Saturday, June 27, 2020

That's YOUR Truth

One of the things that has probably taken me more time than it should've taken to understand (or accept) is the fact that there are people who are simply unteachable.

If I had been paying any attention to the Bible as reality, rather than figurative stories, I would've completely understood this and saved myself immense trouble trying to "reason" with people.

Reading Aristotle's Rhetoric, Vox Day's Blog, SJWs, and numerous personal encounters, including with intimate family members, has finally gotten this through my thick skull. (See Rhetoric vs Dialectic)

Back in college, which is around the early 2000s, I was reading a lot of Christian Apologetics, such as from Lee Strobel. One of the themes was the concept of Moral Relativism vs Absolutism. You don't hear this argument much in churches anymore because Moral Relativism essentially won in American churches.

Because I came to a logical understanding toward Absolutism and the fallacy of Moral Relativism, I wrongly assumed that was the way to convince others.

I wrongly assumed that if other people simply heard and understood the arguments that lead me to my conclusions, that everyone else would reach the same conclusions.

This inaccurate mindset led me to become exceedingly frustrated and expend much more energy than I should had trying to "convince" others explaining the underlying logic systems.

What I should had done, was simply shake the dust off my sandals and walk away.

With my wrong assumption that "everyone else is just like me," I overly committed to those who were completely uninterested in Logos.

What happens when you have a family member, that when you are attempting to explain the reasoning of your decision along with their pattern of rebellion, plays the ultimate, rhetorical counter-argument: "Well, that's YOUR Truth!"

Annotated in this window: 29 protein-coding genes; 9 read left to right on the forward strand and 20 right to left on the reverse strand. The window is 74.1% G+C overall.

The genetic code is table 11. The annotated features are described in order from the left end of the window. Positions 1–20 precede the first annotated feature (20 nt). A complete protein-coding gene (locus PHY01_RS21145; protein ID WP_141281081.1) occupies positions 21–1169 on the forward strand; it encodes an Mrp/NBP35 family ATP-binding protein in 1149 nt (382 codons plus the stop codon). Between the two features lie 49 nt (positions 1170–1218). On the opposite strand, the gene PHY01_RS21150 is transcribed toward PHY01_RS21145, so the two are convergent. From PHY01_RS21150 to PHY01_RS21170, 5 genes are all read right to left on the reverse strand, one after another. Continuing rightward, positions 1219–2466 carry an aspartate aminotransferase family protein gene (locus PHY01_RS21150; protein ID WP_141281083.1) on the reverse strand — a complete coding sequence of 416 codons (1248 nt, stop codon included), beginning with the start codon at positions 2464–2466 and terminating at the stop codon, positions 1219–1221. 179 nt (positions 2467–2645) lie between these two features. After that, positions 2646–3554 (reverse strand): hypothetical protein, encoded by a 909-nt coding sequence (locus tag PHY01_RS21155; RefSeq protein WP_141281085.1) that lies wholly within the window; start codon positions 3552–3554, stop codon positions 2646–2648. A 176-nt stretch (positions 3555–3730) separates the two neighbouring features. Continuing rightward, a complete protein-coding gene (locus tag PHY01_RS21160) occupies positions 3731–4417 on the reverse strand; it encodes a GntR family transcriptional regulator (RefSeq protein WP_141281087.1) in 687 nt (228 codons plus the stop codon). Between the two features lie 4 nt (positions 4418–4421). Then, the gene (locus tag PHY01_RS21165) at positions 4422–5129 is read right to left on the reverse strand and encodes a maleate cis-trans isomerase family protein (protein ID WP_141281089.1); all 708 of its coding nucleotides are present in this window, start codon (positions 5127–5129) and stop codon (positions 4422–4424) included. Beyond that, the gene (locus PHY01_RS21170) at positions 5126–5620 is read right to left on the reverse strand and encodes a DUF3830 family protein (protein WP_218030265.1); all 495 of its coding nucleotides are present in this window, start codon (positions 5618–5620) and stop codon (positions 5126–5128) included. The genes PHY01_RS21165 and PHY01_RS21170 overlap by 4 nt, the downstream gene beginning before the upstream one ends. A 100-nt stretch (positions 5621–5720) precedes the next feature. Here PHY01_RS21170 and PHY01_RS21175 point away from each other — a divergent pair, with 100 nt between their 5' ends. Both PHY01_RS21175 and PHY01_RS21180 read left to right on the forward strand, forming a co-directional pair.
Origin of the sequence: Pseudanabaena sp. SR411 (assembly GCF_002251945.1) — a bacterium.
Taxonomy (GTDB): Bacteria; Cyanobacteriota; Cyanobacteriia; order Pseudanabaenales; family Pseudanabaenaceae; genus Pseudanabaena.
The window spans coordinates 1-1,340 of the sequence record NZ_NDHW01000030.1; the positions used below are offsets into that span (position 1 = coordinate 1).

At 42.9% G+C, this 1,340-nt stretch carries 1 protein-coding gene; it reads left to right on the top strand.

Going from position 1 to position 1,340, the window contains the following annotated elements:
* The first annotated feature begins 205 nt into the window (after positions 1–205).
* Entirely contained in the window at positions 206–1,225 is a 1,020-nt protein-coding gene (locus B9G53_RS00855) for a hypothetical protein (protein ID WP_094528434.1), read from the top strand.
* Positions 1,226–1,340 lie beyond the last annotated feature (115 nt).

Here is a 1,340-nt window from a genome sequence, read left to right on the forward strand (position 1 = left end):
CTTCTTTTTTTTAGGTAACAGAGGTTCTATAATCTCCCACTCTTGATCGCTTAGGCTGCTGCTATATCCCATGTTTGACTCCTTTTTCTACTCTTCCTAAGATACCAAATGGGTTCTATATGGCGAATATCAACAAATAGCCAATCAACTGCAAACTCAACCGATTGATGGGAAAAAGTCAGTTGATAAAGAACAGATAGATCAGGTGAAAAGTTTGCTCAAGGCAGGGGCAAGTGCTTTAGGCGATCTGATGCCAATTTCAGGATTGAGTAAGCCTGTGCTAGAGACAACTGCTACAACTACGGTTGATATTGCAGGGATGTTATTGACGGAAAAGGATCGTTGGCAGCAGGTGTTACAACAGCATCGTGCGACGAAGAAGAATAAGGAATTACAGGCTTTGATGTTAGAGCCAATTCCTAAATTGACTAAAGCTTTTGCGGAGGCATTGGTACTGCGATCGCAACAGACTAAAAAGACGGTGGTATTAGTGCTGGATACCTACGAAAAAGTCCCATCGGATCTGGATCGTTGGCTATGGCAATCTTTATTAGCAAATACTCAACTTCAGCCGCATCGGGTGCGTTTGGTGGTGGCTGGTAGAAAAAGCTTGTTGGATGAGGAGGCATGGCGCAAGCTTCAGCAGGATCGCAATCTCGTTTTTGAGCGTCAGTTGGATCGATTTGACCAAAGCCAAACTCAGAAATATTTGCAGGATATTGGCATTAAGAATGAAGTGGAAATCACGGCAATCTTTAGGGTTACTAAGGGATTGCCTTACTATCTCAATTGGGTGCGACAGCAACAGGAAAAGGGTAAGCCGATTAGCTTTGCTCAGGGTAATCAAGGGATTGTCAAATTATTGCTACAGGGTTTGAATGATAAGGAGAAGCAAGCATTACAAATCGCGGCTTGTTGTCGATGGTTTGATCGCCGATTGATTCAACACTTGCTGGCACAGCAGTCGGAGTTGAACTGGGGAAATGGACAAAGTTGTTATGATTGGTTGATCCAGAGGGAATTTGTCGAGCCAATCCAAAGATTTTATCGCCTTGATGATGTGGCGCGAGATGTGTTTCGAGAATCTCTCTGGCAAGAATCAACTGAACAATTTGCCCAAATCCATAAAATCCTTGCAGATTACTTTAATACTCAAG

That is their justification for their actions to undermine your authority as head of household. You cannot argue for Moral Absolutism with a Moral Relativist. They are already lost.

As an Employer, it would be easy. They would be fired. If they don't comply to the rules I set in the household, they are gone.

For family members, this becomes more complicated. For children, it's not as complicated as it seems. In the Old Testament, these rebellious children would be stoned to death.

In the New Testament, I will extend as much effort as Jesus did to try and "convince" Judas from ultimately betraying him. I will extend as much grace as Jesus did toward the Pharisees. This is the extent of influence blood has on Logos (Matthew 10:34-39):
“Do not think that I have come to bring peace to the earth. I have not come to bring peace, but a sword. For I have come to set a man against his father, and a daughter against her mother, and a daughter-in-law against her mother-in-law. And a person’s enemies will be those of his own household. Whoever loves father or mother more than me is not worthy of me, and whoever loves son or daughter more than me is not worthy of me. And whoever does not take his cross and follow me is not worthy of me. Whoever finds his life will lose it, and whoever loses his life for my sake will find it.
At no time in both the Old Testament Patriarchs or Jesus do you see him beg any of the individuals who rejected Him, to obey Him. It was ultimately their choice, and I'm sure Jesus was busy enough focusing on those who were interested in following Him.

If Jesus did not "convince" Judas, who was within his close 12 disciples, what are my expectations to be able to ever "convince" my own wife or children?

None. I will state my arguments as logically, thoroughly, and as detailed as possible. My arguments will be primarily dialectic, and if they can't accept it, I will not force the issue.

When they decide to stop following me and act in rebellion, then I am no longer under any further obligation to provide protection to them (except by the State).

The level of betrayal I received from my ex-wife for my refusal to submit to her rhetoric is reprehensible even among unbelievers. To have it done to me by someone who claims to be a "believer" and to have other so-called Christians support her rather than condemn her actions outright (even by Pastors), is testament to the level of evil that exists in churches. The God they serve is the one of this world and not of the Bible.

In the end, I came out ahead and in a much better position despite the circumstances I was placed in. The reality is that betrayal happens even to those who are perfect, such as Jesus.

Jesus never bent the knee despite the betrayal and his foreknowledge of the consequences that were coming.

If I already know that the level of betrayal I received from my ex-wife led me to a better place, how much more will I be able to withstand lesser levels of dishonesty and rebelliousness from my own children in the future?

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